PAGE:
A bearish squeeze firing on Friday gives reason to consider that the path of least resistance in this market is leaning to the downside. When a squeeze fires short, the expectation is that the squeeze will hold from five to eight ticks (or bars) on the chart – daily, weekly, monthly. Simpler’s traders are following the charts closely for commitment of these squeezes.

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What we’re watching this week

Every trader has data that they watch to help identify how this market is moving, and all traders should regularly review if there are any additional data points to consider.

The market is continuously shifting and traders must adapt.

Here are some of the points our traders are watching:

  • AAPL – As stated before in Simpler Insights, how far this fruit falls from the market tree is a pivotal indicator of direction ahead. AAPL is trading weaker than Nasdaq (QQQ) and is a high-priority ticker to watch this week.
  • Energy – Natural gas, oil, etc., still have some bull in them, showing stronger trend and structure. Expectations are for inflation and growing demand to boost price.
  • Healthcare – This sector is bolstered by large cap pharmaceuticals and select biotechnology stocks that enjoyed positive news.
  • Chemical – Stocks in this group are seeing lower multiples and higher yields. These signals have made these stocks more attractive in past bear markets affected by high inflation.
  • ETF “blocs” – Exchange-traded fund (ETF) movement indicates how the market can shift in “blocs.” While these pools of stocks trade somewhat like a mutual fund, they are not bulletproof.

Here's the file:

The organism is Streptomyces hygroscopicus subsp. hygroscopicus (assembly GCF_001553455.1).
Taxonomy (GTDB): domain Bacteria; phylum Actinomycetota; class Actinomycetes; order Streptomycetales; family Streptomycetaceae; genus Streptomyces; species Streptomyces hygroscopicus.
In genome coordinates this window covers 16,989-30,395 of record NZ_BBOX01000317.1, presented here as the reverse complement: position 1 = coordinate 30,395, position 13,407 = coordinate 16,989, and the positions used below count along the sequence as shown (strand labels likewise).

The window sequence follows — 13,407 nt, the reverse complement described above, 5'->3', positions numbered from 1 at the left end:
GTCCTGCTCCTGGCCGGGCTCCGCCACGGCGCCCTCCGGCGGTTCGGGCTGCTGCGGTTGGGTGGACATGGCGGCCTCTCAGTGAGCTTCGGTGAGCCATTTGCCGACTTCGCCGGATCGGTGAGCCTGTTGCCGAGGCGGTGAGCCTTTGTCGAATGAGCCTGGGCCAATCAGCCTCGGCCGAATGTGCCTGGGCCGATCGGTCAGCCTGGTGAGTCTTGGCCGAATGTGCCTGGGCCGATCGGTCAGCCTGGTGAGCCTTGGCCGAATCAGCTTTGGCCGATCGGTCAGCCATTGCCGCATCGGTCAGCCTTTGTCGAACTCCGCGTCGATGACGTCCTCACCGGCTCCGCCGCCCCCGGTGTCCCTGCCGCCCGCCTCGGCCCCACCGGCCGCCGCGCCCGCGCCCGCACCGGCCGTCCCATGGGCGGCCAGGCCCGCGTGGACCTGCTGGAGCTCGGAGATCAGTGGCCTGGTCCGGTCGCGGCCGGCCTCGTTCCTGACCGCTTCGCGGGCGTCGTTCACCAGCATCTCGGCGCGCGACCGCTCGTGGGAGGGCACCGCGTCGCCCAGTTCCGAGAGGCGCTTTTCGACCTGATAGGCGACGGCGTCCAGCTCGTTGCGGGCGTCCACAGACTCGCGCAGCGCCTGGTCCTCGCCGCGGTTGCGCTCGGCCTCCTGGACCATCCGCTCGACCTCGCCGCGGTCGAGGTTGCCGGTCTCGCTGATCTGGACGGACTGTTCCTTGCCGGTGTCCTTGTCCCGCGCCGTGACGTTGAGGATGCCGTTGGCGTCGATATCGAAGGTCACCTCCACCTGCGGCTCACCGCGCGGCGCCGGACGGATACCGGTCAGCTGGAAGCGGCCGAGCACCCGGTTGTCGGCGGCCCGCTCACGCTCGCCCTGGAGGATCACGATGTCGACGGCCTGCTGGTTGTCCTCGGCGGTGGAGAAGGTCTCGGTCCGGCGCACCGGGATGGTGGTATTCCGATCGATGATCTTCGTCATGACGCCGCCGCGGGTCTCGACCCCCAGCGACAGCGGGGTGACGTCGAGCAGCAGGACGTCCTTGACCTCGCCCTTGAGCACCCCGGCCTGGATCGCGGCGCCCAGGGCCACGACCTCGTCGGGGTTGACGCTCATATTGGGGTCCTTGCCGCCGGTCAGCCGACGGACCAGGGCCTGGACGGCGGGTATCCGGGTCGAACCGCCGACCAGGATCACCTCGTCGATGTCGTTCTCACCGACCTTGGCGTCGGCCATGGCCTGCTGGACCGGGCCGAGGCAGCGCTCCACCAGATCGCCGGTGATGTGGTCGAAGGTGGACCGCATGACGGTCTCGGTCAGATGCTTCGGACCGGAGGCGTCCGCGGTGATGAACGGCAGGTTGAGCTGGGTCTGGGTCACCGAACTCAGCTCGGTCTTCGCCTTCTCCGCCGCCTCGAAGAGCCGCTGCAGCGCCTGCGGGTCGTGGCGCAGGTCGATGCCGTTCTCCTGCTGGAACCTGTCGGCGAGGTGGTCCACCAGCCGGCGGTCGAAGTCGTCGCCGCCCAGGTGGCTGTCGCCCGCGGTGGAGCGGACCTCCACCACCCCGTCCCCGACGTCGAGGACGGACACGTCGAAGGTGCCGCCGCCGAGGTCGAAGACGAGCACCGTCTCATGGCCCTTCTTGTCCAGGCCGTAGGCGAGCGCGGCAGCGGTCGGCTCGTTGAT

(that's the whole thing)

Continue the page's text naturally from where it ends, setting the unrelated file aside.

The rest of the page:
With many areas of the market lower and “dependable” assets showing weakness, day trading is considered a defense against market mayhem among Simpler’s traders.

Price ranges intraday have varied steeply while the open and close have at times pushed toward flat. This creates so much high-low action that swing trading – holding overnight or longer – can be difficult for traders. Day trading offers options to get in and get out of trades between the swings high and low.

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All the chaos of this market has created a new level of stress for traders.

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Simpler Day Trading allows members to follow experienced traders as they “get in, get out” with trades that limit capital exposure. What is appealing to traders in this market is the community of professional traders delivering live-trading insights during market sessions.

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Consumer, market fear levels remain high

This volatile, complicated market is calling for traders to keep it simple. Simpler’s team is watching to “buy the dips” in the best looking uptrends and “short the bounces” in the best looking downtrends.

And keep in mind that expectations are for this market to move lower.

This week traders are keeping an eye on multiple speaking events with Federal Reserve board members and other economic officials, as well as the release of various economic and market reports. Simpler’s traders constantly cross-reference these types of activity with market internals and chart signals.

The sharp selloff of consumer-facing stocks last week highlights a strong fear among market participants – elevated inflation levels may linger for some time. This corresponds to reduced spending as prices surge, and creates a difficult economic environment as 70% of the U.S. gross domestic product (GDP) consists of consumer spending.

Until there are sustained signs that inflation has peaked and begins to decline, fear levels in the market will likely remain elevated.